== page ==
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Value Investing

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“Risk comes from not knowing what you’re doing.” (Warren Buffett plays bridge with shareholders during a 2008 meeting.) (CARLOS BARRIA/REUTERS)
“Risk comes from not knowing what you’re doing.” (Warren Buffett plays bridge with shareholders during a 2008 meeting.) (CARLOS BARRIA/REUTERS)

Strategy Lab

How to beat the market, with patience and ugly stocks Add to ...

Norman Rothery is the value investor for Globe Investor’s Strategy Lab. Follow his contributions here and view his model portfolio here.

You don’t need special sources of information or cutting-edge analysis to make money in the market. It helps, though, if you have patience and the willingness to buy stocks that other people despise.

For proof, look to the career of Walter Schloss.

Mr. Schloss, who passed away earlier this year at the age of 95, came from humble beginnings, never went to college, but nevertheless produced stellar results over nearly five decades as a money manager.

He fell into the securities business as a teenager in the 1930s, when he was hired as a Wall Street “runner” to deliver stock certificates and other documents by hand. But his real education began when he took a couple of investing classes from Benjamin Graham, Warren Buffett’s mentor. After serving in the Second World War, he went to work for Mr. Graham’s partnership in New York, where he received a thorough grounding in practical value investing.

When Mr. Schloss decided to open his own modest partnership in the 1950s, he found space in the offices of Tweedy Browne, another value-oriented investing firm in Manhattan. He sat between the front door and the water cooler. If someone wanted a drink, Mr. Schloss had to scrunch up to let them by. He eventually moved into a modest office where he worked without a secretary, clerk or bookkeeper until he was joined by his son Edwin.

Mr. Schloss’s research materials included company financial reports and second-hand copies of Value Line, an investment advisory service. He didn’t travel to see companies or talk to management. Instead he relied on public information and his own judgment.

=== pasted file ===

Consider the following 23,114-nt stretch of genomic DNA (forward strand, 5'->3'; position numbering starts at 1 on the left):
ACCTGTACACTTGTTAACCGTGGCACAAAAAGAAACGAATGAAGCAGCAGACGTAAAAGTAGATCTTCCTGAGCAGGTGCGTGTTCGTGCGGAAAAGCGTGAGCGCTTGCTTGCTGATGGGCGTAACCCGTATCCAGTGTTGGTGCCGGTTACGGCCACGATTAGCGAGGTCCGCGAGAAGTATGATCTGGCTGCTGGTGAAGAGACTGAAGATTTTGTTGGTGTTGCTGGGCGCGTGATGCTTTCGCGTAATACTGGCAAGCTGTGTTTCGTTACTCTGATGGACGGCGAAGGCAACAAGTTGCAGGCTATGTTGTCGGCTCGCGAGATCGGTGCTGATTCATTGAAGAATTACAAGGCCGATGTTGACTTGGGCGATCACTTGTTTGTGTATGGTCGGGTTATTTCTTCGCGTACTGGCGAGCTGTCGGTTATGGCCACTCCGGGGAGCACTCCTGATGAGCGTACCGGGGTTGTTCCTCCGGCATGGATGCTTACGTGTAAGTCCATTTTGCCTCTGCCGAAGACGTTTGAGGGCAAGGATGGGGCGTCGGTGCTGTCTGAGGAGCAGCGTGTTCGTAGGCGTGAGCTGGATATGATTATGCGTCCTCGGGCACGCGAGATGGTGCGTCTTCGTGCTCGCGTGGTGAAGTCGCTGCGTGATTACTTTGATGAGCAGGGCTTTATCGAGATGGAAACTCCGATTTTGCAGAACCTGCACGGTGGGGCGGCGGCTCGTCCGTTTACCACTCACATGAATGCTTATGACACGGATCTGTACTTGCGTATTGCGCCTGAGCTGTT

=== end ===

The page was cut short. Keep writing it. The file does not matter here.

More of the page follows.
Despite lacking a unique investing edge, he trounced the stock market. His investment partnership gained an average of 16 per cent a year between 1955 to 2002 – and that was after deducting Mr. Schloss’s performance fee of 25 per cent of profits.

He generated these outstanding returns by methods that seem almost painfully straightforward. He started by looking for stocks trading at new lows both over the last year and over the last several years. He then winnowed down these candidates by looking for companies with simple, understandable business models and little debt that were trading below book value. He reviewed each company’s financial statements over the last 10 to 15 years and tried to avoid firms with greedy or unethical management and those with products that seemed likely to fail.

Mr. Schloss never bet the house on any single stock. He often held more than a hundred of them. He knew that a broadly diversified portfolio could still produce good results even if one or two of its holdings failed, and his whole approach was aimed at minimizing the risk of losing money.

Budding value investors may want to give Mr. Schloss’s method a try. After all, finding stocks with light debt loads that trade below book value doesn’t require fancy calculations, insider knowledge or expensive software. But it does demand gumption and more than a little patience. You have to be prepared to do the research needed to identify promising companies and you have to stick with them, just as Mr. Schloss did.

Given his outstanding results, why doesn’t everyone follow in his footsteps? It’s a good question. Over the decades since Mr. Buffett first highlighted Mr. Schloss’s record in his famous 1984 article, “The Superinvestors of Graham-and-Doddsville”, relatively few people have emulated his simple value-hunting style.

The problem may be people’s reluctance to buy stocks that aren’t obvious winners. The outlook for value stocks is generally poor and most people won’t buy unprofitable companies after they've declined.

Take a look yourself by heading over to the globeinvestor.com stock screener and searching for stocks trading at less than book value that are near their five-year lows. I can guarantee the list of companies that will turn up will look less than appealing. Remember, though: This is just the starting point for your research. If Mr. Schloss’s track record is any indication, some of these despised companies will turn out to be winners.

In the months ahead, I’ll look for opportunities to discuss a few stocks that might appeal to a Schloss-style investor in my Strategy Lab columns. For now, you can get some inspiration by visiting The Ben Graham Centre for Value Investing and listening to a lecture Mr. Schloss gave to students in early 2008. His message remains well worth hearing.

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